How to Fix CCM
- Mark Joseph Copyright Christianity Today International
- 2006 5 Sep
For years now some of us have been agitating for a change in the way "Christian music" did its business.
Today, we're surprised but pleased to see so many bands with Christian roots making such strong headway into the mainstream of American cultural life. In one recent week, Underoath sold 97,000 units of its record, making it the No. 2 album in the country. Bands like Switchfoot, P.O.D., The Fray, and many others are now regulars in the mainstream scene.
And now Mute Math is on the way, but not without problems—starting with its own record company. The alternative rock band, which started out as Earthsuit, used to be with Sparrow Records, a Christian music label (now EMI/CMG). Realizing that Sparrow would give them little access to the mainstream, the band re-formed as Mute Math and signed with Warner Bros. in an attempt to have more impact on the culture at large.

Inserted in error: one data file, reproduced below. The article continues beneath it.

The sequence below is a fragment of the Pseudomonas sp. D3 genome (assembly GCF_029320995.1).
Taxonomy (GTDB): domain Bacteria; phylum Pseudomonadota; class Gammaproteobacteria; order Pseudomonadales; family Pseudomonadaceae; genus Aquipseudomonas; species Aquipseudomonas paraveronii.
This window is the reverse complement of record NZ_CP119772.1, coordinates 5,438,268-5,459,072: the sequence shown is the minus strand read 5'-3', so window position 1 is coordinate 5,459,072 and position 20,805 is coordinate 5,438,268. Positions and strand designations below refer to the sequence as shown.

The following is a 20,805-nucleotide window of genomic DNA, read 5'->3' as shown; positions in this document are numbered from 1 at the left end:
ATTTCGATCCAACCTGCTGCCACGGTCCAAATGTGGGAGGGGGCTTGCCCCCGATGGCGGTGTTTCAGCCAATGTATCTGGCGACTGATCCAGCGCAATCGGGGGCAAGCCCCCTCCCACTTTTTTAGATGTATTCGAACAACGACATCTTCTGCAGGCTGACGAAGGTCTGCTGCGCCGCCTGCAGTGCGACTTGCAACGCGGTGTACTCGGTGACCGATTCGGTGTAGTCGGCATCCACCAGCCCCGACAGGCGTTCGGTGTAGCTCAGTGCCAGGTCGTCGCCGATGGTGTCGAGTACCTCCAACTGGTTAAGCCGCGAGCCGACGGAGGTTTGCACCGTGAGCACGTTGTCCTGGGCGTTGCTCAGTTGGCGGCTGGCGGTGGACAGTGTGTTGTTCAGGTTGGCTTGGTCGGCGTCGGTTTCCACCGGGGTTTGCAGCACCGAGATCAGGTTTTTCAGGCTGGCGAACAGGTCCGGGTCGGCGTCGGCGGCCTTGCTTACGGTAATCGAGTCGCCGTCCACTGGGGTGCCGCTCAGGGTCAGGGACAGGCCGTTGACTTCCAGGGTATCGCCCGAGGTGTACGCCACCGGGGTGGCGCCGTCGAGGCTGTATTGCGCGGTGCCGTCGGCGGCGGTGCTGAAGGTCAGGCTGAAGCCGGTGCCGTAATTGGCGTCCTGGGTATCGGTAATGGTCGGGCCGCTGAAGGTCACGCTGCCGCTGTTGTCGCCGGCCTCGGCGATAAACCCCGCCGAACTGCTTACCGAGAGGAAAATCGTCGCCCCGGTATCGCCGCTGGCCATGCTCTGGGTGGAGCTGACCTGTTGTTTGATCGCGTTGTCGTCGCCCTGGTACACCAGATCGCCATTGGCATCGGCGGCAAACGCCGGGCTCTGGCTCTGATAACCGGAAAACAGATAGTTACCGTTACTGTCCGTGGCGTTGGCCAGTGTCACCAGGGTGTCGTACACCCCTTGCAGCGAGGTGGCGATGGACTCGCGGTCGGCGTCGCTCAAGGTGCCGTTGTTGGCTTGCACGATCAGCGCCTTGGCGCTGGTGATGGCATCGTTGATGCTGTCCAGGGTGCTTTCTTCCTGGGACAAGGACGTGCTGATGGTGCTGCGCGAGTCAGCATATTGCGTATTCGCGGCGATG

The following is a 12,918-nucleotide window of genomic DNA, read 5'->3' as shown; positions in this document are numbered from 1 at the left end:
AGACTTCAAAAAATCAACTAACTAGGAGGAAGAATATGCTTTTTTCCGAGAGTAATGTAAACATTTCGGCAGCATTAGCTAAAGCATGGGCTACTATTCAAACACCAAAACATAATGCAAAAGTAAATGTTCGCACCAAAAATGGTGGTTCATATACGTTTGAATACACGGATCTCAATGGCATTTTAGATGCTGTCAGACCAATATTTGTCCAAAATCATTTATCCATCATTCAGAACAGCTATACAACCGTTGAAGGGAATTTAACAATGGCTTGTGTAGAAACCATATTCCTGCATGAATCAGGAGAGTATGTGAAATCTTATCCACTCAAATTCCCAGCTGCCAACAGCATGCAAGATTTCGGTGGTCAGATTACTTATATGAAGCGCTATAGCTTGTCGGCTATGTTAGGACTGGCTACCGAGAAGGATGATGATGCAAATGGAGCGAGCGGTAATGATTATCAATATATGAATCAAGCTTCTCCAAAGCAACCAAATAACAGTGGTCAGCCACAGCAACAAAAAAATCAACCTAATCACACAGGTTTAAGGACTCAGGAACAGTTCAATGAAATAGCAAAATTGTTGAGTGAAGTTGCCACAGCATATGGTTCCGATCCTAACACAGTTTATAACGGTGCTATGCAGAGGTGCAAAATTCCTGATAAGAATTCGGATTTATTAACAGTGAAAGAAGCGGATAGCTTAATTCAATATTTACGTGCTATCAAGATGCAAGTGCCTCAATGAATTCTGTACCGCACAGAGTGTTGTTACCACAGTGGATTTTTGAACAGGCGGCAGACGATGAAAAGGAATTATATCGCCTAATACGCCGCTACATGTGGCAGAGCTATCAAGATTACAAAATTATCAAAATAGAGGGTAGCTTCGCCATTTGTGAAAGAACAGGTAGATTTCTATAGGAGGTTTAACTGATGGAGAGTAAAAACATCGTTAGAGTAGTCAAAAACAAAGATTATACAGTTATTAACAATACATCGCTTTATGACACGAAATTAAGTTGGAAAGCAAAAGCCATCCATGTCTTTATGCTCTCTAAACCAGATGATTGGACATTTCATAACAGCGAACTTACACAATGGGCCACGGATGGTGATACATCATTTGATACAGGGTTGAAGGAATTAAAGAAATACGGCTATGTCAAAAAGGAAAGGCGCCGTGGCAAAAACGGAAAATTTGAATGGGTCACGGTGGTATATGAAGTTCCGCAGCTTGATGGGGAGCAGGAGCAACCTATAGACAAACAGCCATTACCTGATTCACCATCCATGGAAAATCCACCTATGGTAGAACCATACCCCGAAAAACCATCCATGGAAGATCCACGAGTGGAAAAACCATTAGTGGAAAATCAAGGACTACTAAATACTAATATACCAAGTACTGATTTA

But then came a bump in the road: Warner also owns the CCM label Word, which began marketing Mute Math as a "Christian band"—a designation that effectively tells the wider culture "this band is for Christians and not for you."
Mute Math fought back—with a lawsuit. Even though the band's members are Christians, they didn't want to be marketed that way. I don't blame them, but some people do—including Christianity Today's Rob Moll, who recently wrote that he finds it "hard to respect" Christian artists who are "spurning the industry that gave them their start."
Such reactions are misguided. Instead of blaming the artists who are trying to impact the cultural mainstream, some CCM executives, who seem unwilling or unable to help these artists reach their goals, shoulder some of the blame for holding them back.
And Mute Math is trying to do just that—though they're hardly the first. I've been questioning the system for over a decade.